I am interested in seeing which specific changes to a record could result in generating the identical MD5 checksum.

  • Wes W.

    SSC Journeyman

    Points: 84

    belldb (6/8/2010)


    I see what you're trying to point out, but keep in mind that the basis for checking individual records is 1:1 because the lookup is joined on the primary key, therefore, you're not checking against the entire dataset, which could create the behavior you describe.

    I am interested in seeing which specific changes to a record could result in generating the identical MD5 checksum.

    Cool, I don't have the sample database loaded, so didn't know for certain you're joining on the primary key column, since ContactID doesn't have a primary key defined in the code sample. In light of this new information, the 1:1 should make MD5 just fine.

    About the only other thing I have to add is that most hashes output a fixed length latin value (CHAR 40 for SHA1), so I'd probably use CHAR instead of either VARCHAR, NCHAR, or NVARCHAR for storing the hash value - this post is about maximizing speed after all.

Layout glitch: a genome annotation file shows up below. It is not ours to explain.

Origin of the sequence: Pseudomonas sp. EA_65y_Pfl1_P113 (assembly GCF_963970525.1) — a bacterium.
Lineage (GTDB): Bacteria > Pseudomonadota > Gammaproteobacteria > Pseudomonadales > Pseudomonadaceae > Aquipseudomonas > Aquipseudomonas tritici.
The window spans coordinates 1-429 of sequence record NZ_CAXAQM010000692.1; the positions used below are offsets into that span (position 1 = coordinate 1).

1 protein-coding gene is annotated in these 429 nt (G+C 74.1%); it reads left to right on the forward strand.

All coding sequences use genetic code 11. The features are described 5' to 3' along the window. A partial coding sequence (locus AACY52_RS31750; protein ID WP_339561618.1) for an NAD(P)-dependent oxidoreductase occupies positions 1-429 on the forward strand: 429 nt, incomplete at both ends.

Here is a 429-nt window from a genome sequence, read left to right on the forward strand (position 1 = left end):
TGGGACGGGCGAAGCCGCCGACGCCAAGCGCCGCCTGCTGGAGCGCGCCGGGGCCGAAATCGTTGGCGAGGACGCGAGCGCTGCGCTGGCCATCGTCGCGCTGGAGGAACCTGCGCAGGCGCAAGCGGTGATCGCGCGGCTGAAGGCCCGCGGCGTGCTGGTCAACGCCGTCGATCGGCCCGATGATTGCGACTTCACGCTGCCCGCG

Even with 1:1 comparisons, the wider your input for the hash becomes, the greater the probability for the hash collision. Although I don't have a reference for a speed difference in SQL Server between MD5 versus SHA1 hashing, SHA1 is plenty fast enough especially since it's safer. We should all try to be as close to ACID as possible, so I'll simply never use MD5 anymore.

  • Brett Flippin

    Right there with Babe

    Points: 717

    Great discussion so far. I wanted to chime back in and say that I agree with the recommendations for using SHA-1, but by using the ID plus the Hash to identify records MD5 works very well and has little to no chance for producing a collision.

    Either way works fine, and my code should be able to modified very easily to produce a SHA-1 hash as well.

    Here's a revised CreateHash function that should work for SHA-1 hashes (haven't tested just going off memory).

    Public Shared Function CreateHash(ByVal data As String) As String

    Dim dataToHash As Byte() = (New UnicodeEncoding()).GetBytes(data)

    Dim sha As New SHA1CryptoServiceProvider()

    Dim hashedData As Byte() = sha.ComputeHash(dataToHash)

    RNGCryptoServiceProvider.Create().GetBytes(dataToHash)

    Dim s As String = Convert.ToBase64String(hashedData, Base64FormattingOptions.None)

    Return s

    End Function